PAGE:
Temperature increases have contributed to melting ice and glaciers in the region. In total, 75 billion tons of ice from glaciers melts in the state each year, according to a recent study in Geophysical Research Letters. The melting of glaciers contributes to global sea level rise, in addition to destroying a local treasure and tourist draw. In the Alaskan Arctic, melting ice has threatened the habitats of many native animals, including the polar bear. Just last week thousands of Arctic walruses flocked to an Alaskan shore, likely because they couldn’t find ice haul out. Ice loss, sea level rise and warmer waters have also contributed to the erosion of the state’s coast at an average rate of 4.6 feet (1.4 meters) each year. Entire communities may need to be relocated just to survive.

At the same time the gradual loss of Arctic sea ice has opened new shipping possibilities in the far North—which in turn has contributed to a battle of influence in the Arctic between the U.S. and Russia, one Washington is seen at risk of losing. During his trip, Obama announced a number of measures aimed at quelling those concerns, including an expanded U.S. naval presence in the region.

Beyond melting ice, Obama highlighted a laundry list of climate facing the region: melting permafrost, dramatic storm surges and changing migratory routes for animals hunted by native Alaskans.

The trip to Alaska is the latest in a series of effort by the President to draw attention to global climate change and position the U.S. as a leader on the issue. The White House recently finalized the Clean Power Plan, which mandates emission reductions from power plants, and announced initiatives to expand solar power and billions of dollars in private sector commitments to finance renewable energy production. Climate change was also in the background of Obama’s visit to New Orleans last week for the tenth anniversary of Hurricane Katrina.

The White House hopes that recent climate actions will give the U.S. a leadership position at a United Nations conference on climate change in Paris later this year. Climate advocates and global leaders alike hope that summit will yield the world’s first binding and global agreement to address global warming that will require concrete cuts to curb carbon emissions.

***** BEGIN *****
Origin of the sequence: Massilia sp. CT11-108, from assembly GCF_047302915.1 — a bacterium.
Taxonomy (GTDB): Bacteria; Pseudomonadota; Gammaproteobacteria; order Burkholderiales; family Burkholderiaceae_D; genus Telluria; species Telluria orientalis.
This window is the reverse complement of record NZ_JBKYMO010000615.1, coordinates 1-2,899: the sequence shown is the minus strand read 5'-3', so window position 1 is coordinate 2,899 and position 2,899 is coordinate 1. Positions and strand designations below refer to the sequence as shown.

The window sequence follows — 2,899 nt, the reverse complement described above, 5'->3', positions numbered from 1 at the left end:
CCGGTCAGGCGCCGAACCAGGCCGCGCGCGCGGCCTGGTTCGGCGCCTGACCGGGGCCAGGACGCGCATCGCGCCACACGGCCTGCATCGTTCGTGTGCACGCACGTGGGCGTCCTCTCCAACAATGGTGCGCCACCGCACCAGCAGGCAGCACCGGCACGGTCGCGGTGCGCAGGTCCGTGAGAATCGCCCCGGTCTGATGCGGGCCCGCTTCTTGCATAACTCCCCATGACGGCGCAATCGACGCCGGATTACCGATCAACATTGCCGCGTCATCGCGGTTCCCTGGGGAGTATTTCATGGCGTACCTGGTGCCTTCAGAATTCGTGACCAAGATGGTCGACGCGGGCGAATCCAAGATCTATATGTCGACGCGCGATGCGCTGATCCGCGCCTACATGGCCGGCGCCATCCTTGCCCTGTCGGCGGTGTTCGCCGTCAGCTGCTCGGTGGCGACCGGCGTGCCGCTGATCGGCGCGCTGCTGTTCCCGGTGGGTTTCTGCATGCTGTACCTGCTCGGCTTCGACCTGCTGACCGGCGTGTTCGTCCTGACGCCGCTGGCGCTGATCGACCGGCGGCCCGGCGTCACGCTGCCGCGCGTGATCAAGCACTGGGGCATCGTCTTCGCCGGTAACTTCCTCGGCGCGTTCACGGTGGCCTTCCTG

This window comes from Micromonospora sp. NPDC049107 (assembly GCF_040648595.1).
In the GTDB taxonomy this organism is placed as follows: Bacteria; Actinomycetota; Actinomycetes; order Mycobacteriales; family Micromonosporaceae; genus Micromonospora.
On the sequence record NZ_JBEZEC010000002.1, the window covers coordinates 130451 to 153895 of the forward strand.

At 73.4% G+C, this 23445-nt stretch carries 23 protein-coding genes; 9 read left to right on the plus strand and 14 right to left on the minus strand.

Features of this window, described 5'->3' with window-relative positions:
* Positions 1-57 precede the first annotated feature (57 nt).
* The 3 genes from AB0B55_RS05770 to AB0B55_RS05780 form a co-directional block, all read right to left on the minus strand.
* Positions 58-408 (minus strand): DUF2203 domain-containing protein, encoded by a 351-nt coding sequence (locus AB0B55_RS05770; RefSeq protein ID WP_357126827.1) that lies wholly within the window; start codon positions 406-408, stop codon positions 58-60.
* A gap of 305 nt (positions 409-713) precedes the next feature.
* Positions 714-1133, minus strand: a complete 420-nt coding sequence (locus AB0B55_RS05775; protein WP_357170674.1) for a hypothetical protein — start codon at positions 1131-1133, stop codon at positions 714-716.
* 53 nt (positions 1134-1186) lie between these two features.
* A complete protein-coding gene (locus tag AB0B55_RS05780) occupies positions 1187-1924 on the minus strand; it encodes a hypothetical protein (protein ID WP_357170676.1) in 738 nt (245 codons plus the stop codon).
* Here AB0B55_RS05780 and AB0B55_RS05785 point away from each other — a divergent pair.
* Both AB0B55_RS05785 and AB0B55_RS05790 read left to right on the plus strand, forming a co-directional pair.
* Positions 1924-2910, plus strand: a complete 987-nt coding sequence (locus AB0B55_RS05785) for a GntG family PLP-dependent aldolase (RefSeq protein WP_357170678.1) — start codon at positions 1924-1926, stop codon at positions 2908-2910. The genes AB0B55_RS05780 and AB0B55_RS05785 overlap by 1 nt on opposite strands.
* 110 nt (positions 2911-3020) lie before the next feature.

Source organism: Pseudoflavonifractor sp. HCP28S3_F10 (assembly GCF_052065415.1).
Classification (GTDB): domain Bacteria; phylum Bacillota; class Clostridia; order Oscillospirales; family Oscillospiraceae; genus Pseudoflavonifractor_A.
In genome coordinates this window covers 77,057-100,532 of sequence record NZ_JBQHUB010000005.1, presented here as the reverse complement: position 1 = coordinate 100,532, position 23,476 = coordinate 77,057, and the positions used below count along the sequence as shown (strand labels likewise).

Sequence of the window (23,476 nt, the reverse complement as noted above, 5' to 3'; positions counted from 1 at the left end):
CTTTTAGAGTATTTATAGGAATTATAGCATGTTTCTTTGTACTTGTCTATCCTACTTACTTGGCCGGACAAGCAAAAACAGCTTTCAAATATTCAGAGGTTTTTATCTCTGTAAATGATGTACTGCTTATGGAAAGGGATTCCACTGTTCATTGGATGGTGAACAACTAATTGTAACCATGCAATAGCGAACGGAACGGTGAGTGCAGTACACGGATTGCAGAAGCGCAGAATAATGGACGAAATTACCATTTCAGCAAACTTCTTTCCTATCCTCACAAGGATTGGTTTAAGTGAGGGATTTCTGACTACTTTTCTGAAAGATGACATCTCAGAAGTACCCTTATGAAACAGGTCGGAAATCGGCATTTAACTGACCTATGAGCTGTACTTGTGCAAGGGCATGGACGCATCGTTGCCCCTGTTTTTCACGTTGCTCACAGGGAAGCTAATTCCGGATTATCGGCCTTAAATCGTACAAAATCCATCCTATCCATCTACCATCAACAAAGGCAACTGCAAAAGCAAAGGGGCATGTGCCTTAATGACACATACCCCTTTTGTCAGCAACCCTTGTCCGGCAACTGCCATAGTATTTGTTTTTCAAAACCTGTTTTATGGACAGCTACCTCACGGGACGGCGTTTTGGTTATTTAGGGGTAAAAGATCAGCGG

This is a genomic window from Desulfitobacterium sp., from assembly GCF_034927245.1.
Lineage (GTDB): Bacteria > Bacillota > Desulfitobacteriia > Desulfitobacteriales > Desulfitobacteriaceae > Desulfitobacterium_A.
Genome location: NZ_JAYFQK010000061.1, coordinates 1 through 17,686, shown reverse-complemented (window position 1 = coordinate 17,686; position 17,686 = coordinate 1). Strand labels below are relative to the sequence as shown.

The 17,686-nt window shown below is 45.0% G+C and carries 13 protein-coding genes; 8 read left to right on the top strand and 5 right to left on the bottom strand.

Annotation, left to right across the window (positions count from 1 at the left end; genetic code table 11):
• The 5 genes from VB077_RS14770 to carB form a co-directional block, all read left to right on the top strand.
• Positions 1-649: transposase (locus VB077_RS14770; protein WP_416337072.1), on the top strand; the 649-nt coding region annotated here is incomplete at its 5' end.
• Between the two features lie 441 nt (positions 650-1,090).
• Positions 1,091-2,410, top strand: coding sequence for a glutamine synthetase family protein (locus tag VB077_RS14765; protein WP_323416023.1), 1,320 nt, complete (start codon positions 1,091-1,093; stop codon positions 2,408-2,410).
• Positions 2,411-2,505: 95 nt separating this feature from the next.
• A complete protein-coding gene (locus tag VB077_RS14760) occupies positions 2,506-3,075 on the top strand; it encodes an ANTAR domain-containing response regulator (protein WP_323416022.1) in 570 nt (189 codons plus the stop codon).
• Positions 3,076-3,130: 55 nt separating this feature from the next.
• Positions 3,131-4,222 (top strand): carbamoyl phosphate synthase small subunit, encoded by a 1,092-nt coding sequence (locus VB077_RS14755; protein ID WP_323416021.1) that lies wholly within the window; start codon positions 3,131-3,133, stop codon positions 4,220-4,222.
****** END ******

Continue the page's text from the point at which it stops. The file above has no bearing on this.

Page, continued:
“This year, in Paris, has to be the year that the world finally reaches an agreement to protect the one planet that we’ve got while we still can,” said Obama in a speech on Monday. “We can have a legitimate debate about how we are going to address this problem; we cannot deny the science.”


O’Malley Finds Something to Like in Clinton Emails

Democratic Presidential Candidates Speak At DNC Summer Meeting In Minneapolis
Adam Bettcher—Getty Images Democratic Presidential candidate former Maryland Gov. Martin O'Malley speaks at the Democratic National Committee summer meeting on August 28, 2015 in Minneapolis, Minnesota.

While Jeb Bush and Donald Trump are blasting each other for praising Hillary Clinton in the past, one of Clinton’s rivals is now using her past praise for him to raise money.

Former Maryland Gov. Martin O’Malley sent a fundraising email to supporters Tuesday which noted that the former Secretary of State had said nice things about him in the past.

The praise comes from an email that Clinton sent to her friend Sen. Barbara Mikulski in April 2010, long before the two prepared to run against each other for president, in which Clinton complimented O’Malley profusely ahead of his reelection contest for Maryland governor:

“How’s our friend, Martin, doing?” Clinton said in her note to Mikulski. “I know he has a rematch when he should be reelected by acclamation for steering the ship of state so well. Pls give him my best wishes.”

The Clinton email was released by the State Department Monday as part of a public records request of all of Clinton’s electronic correspondence during her time as Secretary of State.

O’Malley noted Clinton’s praise in his fundraising email, saying he was “flattered,” then switched gears to make his pitch for more debates in the Democratic primary, which have been limited by the Democratic National Committee to six.

“Here’s the thing: I didn’t win in Maryland by acclamation. I won because of supporters like you. I won because we fought for progressive change,” O’Malley wrote. “Democrats are not going to win THIS election by acclamation either. We need more debates to get our positions on the issues in front of voters.”

Read Next: Martin O’Malley Plans Revolt Over Democratic Debate Rules

TIME celebrities

White House Responds to Kanye West’s Presidential Run

Kanye West
Matt Sayles—Invision/AP Kanye West accepts the video vanguard award at the MTV Video Music Awards at the Microsoft Theater on Aug. 30, 2015, in Los Angeles.

One option: "I'm not no politician, bruh"

Kanye West rocked the political world Sunday when he announced his intention to run for President in 2020 during an award acceptance speech at MTV’s Video Music Awards, and now the White House has joined in on the fun.